While some dads have to be part-time fathers due to their work requirements, I get to be a full-time father for the next 6 weeks… and that is all the justification I need!

Perhaps this is the inspiration I’ve been seeking… Insha Allah I’ll be able to learn, remind and reflect through my writing again!

Friday morning…

In the name of Allah, most Gracious, most Merciful.

As I took out the trash this morning I was reminded of a little story … The Prophet Muhammad (S.A.W) was seen by one of his companions while taking out the trash.  His companion was alarmed and said to the Prophet: Oh Messenger of God, you are taking out the trash!  The Prophet replied: who should I have take out the trash, the mother of the believers?

Following the Sunnah is really not that difficult… Blessed Jumuah!

Ramadan Reminders: What Prophet Muhammad (S.A.W) said…

In the name of Allah, most Gracious, most Merciful.

The best reminder yet, a Ramadhan sermon by Prophet Muhammad (S.A.W):

“O People! Indeed ahead of you is the blessed month of Allah. A month of blessing, mercy and forgiveness. A month which with Allah is the best of months. Its days, the best of days, its nights, the best of nights, and its hours, the best of hours. It is the month which invites you to be the guests of Allah and invites you to be one of those near to Him. Each breath you take glorifies him; your sleep is worship, your deeds are accepted and your supplications are answered. So, ask Allah, your Lord; to give you a sound body and an enlightened heart so you may be able to fast and recite his book, for only he is unhappy who is devoid of Allah’s forgiveness during this great month.

Remember the hunger and thirst of the day of Qiyamah (Judgement) with your hunger and thirst; give alms to the needy and poor, honour your old, show kindness to the young ones, maintain relations with your blood relations; guard your tongues, close your eyes to that which is not permissible for your sight, close your ears to that which is forbidden to hear, show compassion to the orphans of people, so compassion may be shown to your orphans. Repent to Allah for your sins and raise your hands in dua during these times, for they are the best of times and Allah looks towards his creatures with kindness, replying to them during the hours and granting their needs if he is asked …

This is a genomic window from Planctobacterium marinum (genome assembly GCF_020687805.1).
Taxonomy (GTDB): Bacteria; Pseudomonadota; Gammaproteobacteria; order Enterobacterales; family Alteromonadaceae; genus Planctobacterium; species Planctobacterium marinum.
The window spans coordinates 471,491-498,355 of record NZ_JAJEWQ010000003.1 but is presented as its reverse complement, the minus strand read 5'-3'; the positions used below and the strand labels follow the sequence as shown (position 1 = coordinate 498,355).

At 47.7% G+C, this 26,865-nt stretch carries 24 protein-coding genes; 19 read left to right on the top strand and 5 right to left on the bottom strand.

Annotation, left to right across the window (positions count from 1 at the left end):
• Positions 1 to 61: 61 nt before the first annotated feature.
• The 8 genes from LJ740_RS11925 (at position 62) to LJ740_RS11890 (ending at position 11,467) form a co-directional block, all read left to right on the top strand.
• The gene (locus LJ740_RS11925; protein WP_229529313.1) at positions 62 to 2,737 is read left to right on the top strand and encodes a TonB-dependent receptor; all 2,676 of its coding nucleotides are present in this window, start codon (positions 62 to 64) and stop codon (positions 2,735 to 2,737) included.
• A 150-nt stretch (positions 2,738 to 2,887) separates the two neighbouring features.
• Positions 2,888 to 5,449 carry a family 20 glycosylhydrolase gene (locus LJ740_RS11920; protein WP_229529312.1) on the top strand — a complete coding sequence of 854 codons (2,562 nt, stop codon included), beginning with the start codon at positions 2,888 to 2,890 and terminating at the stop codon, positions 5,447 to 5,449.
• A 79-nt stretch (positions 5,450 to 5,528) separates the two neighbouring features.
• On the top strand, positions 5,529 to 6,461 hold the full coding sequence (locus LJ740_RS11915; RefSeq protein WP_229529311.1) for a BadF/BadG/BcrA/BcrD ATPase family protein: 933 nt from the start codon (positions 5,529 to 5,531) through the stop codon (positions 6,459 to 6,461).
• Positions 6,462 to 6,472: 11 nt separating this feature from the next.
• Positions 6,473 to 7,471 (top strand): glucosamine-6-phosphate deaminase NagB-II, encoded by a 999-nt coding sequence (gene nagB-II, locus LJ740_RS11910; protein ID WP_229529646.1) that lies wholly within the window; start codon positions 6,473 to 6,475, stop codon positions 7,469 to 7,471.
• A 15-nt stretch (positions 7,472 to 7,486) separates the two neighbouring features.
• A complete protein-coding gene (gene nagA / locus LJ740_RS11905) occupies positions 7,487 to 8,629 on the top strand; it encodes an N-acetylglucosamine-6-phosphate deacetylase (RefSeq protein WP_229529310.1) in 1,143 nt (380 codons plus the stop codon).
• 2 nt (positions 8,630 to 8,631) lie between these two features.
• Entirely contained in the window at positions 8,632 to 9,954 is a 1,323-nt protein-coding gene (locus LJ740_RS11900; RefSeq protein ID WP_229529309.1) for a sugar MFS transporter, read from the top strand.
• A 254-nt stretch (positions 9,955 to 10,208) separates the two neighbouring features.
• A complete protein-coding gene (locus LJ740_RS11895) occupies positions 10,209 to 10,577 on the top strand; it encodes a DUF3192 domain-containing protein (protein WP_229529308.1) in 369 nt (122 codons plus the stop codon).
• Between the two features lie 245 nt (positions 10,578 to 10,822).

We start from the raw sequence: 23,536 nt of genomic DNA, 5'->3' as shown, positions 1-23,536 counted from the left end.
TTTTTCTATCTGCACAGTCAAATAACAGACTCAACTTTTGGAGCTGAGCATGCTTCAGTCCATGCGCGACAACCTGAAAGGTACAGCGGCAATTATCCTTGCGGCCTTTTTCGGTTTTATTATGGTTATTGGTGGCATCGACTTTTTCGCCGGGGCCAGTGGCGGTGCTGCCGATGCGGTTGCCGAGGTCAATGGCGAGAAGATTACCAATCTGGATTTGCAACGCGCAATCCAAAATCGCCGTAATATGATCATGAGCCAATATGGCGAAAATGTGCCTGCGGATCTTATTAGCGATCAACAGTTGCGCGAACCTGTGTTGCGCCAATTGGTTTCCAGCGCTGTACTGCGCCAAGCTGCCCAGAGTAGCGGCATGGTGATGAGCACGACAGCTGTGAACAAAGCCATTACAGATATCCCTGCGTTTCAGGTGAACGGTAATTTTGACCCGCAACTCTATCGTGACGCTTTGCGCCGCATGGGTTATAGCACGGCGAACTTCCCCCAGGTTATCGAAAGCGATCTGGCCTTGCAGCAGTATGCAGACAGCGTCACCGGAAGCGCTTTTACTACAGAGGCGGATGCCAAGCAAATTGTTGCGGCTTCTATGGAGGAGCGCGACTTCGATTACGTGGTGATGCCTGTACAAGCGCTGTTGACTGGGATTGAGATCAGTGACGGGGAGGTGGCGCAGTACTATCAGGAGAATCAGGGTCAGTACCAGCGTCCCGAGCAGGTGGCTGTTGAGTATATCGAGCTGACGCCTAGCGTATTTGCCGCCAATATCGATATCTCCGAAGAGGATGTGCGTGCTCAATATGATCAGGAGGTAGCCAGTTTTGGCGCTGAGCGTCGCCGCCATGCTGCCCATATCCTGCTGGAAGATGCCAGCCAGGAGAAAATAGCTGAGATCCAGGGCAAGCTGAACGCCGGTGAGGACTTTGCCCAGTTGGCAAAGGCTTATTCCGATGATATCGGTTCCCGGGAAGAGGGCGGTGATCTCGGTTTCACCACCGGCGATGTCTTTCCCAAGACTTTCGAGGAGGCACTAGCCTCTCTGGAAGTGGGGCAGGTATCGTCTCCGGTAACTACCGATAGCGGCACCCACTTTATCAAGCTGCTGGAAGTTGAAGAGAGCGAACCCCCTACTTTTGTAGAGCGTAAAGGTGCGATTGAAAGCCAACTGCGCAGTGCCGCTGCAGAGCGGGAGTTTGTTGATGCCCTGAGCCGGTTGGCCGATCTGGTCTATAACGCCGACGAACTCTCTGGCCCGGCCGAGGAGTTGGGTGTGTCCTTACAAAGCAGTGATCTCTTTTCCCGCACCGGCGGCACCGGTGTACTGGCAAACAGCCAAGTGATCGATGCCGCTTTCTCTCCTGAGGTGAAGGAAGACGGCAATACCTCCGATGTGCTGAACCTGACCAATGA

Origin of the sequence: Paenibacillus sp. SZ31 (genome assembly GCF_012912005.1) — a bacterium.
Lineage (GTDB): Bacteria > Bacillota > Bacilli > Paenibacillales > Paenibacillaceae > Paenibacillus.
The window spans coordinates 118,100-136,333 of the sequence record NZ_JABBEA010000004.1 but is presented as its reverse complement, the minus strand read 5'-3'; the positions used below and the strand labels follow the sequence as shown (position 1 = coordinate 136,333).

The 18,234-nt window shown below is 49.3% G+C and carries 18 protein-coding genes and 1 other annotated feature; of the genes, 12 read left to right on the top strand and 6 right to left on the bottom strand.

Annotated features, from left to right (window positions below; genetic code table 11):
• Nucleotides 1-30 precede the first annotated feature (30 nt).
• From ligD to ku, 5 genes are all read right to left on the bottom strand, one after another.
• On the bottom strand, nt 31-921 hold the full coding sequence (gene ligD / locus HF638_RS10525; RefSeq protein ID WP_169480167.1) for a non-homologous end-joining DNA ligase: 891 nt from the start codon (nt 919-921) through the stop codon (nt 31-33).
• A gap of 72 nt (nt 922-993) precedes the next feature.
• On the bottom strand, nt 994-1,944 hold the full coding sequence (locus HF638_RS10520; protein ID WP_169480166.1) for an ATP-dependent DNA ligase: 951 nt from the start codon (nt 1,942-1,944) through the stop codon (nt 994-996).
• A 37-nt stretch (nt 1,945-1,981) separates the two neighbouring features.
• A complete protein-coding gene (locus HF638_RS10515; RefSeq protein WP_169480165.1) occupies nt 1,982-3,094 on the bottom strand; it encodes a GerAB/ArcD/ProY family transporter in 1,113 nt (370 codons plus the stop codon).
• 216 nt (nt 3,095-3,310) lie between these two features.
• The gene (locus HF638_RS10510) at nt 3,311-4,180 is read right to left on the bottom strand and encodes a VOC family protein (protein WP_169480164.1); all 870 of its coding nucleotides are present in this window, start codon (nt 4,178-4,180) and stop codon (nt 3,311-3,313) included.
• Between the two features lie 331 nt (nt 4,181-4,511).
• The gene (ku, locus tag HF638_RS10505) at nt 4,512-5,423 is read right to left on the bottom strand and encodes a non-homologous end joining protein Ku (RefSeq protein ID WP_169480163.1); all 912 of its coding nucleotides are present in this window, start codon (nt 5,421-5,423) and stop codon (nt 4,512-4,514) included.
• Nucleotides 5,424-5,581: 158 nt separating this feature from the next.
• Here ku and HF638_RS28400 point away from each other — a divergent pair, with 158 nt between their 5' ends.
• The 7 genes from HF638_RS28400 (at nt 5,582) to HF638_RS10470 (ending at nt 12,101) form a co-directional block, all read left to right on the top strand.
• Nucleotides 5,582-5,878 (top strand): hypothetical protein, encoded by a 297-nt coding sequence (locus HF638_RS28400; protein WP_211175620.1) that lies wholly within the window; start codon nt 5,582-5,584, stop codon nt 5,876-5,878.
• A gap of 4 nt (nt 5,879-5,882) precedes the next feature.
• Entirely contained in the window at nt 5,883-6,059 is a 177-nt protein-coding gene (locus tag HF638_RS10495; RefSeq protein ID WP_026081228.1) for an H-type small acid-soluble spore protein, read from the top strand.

“O People! Indeed your souls are dependant on your deeds, free it with Istighfar (repentance) lighten its loads by long prostrations; and know that Allah swears by his might: That there is no punishment for the one who prays and prostrates and he shall have no fear of the fire on the day when man stands before the Lord of the worlds.

“O People! One who gives Iftaar to a fasting person during this month will be like one who has freed someone and his past sins will be forgiven. Some of the people who were there then asked the Prophet (s): “Not all of us are able to invite those who are fasting?”

The Prophet replied: “Allah gives this reward even if the Iftaar (meal) is a drink of water.” “One who has good morals (Akhlaq) during this month will be able to pass the ‘Siraat’ … on the day that feet will slip … “One who covers the faults of others will benefit in that Allah will curb His anger on the day of Judgement … “As for one who honour an orphan; Allah will honour him on the day of judgement, “And for the one who spreads his kindness, Allah will spread His mercy over him on the day of Judgement. “As for the one who cuts the ties of relation; Allah will cut His mercy from him … “Who so ever performs a recommended prayer in this month Allah will keep the fire of Hell away from him … “Whoever performs an obligatory prayer Allah will reward him with seventy prayers [worth] in this month. “And who so ever prays a lot during this month will have his load lightened on the day of measure. “He who recites one verse of the Holy Quran will be given the rewards of reciting the whole Quran during other months.

“O People! Indeed during this month the doors of heaven are open, therefore ask Allah not to close them for you; The doors of hell are closed, so ask Allah to keep them closed for you. During this month Shaytan (Satan) is imprisoned so ask your Lord not to let him have power over you.”

May we All benefit from this month Insha Allah!

Ramadhaan Reminders: Dinner Parties & Iftaar…

In the name of Allah, most Gracious, most Merciful.

Many people use the following Hadith to justify and encourage Dinner/Iftaar parties during the month of Ramadhaan:

“Whoever gives food to a fasting person with which to break his fast, will have a reward equal to his, without it detracting in the slightest from the reward of the fasting person” – Tirmidhi.

I think it’s important to see the wisdom behind such inspiration and not to abuse it. Dinner/Iftaar parties can often distract people from the real virtues of Ramadhaan and may even facilitate and encourage Back-biting, gossip, etc. The key is to avoid any situation that would distract you from attaining the pleasure of Allah.

Charity is very closely associated with the month of Ramadhaan and some scholars are of the opinion that the above Hadith relates to the food/Iftaar provided to the poor and needy. I’m not in any way implying that providing Iftaar to people who can afford it won’t earn you the reward but what I am saying is make sure the Dinner/Iftaar is done for the right reasons and in the right environment. Invite a different person over for dinner everyday instead of hosting a Dinner/Iftaar party for a huge group of people in one sitting.

May Allah allow us to benefit from this auspicious month…